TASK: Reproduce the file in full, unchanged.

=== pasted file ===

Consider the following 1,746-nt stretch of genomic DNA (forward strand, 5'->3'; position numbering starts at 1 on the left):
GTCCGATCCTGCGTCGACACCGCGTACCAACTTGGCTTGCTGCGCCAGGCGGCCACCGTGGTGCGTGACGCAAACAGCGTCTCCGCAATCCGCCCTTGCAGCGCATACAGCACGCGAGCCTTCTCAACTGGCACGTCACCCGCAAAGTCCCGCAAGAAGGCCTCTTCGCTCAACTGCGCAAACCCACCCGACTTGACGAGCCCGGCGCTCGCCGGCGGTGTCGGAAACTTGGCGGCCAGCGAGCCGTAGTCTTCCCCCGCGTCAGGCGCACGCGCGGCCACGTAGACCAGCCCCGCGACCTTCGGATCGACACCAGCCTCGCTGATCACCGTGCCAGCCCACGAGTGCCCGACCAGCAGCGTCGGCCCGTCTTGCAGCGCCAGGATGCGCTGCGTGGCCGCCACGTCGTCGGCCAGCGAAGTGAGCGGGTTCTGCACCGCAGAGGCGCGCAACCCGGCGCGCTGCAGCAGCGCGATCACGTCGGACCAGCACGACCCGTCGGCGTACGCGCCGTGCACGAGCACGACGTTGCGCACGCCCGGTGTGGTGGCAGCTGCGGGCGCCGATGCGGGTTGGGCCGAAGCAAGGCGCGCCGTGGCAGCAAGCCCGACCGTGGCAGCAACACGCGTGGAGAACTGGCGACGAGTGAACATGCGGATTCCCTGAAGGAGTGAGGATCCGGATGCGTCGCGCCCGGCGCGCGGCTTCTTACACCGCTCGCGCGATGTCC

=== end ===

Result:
Consider the following 1,746-nt stretch of genomic DNA (forward strand, 5'->3'; position numbering starts at 1 on the left):
GTCCGATCCTGCGTCGACACCGCGTACCAACTTGGCTTGCTGCGCCAGGCGGCCACCGTGGTGCGTGACGCAAACAGCGTCTCCGCAATCCGCCCTTGCAGCGCATACAGCACGCGAGCCTTCTCAACTGGCACGTCACCCGCAAAGTCCCGCAAGAAGGCCTCTTCGCTCAACTGCGCAAACCCACCCGACTTGACGAGCCCGGCGCTCGCCGGCGGTGTCGGAAACTTGGCGGCCAGCGAGCCGTAGTCTTCCCCCGCGTCAGGCGCACGCGCGGCCACGTAGACCAGCCCCGCGACCTTCGGATCGACACCAGCCTCGCTGATCACCGTGCCAGCCCACGAGTGCCCGACCAGCAGCGTCGGCCCGTCTTGCAGCGCCAGGATGCGCTGCGTGGCCGCCACGTCGTCGGCCAGCGAAGTGAGCGGGTTCTGCACCGCAGAGGCGCGCAACCCGGCGCGCTGCAGCAGCGCGATCACGTCGGACCAGCACGACCCGTCGGCGTACGCGCCGTGCACGAGCACGACGTTGCGCACGCCCGGTGTGGTGGCAGCTGCGGGCGCCGATGCGGGTTGGGCCGAAGCAAGGCGCGCCGTGGCAGCAAGCCCGACCGTGGCAGCAACACGCGTGGAGAACTGGCGACGAGTGAACATGCGGATTCCCTGAAGGAGTGAGGATCCGGATGCGTCGCGCCCGGCGCGCGGCTTCTTACACCGCTCGCGCGATGTCC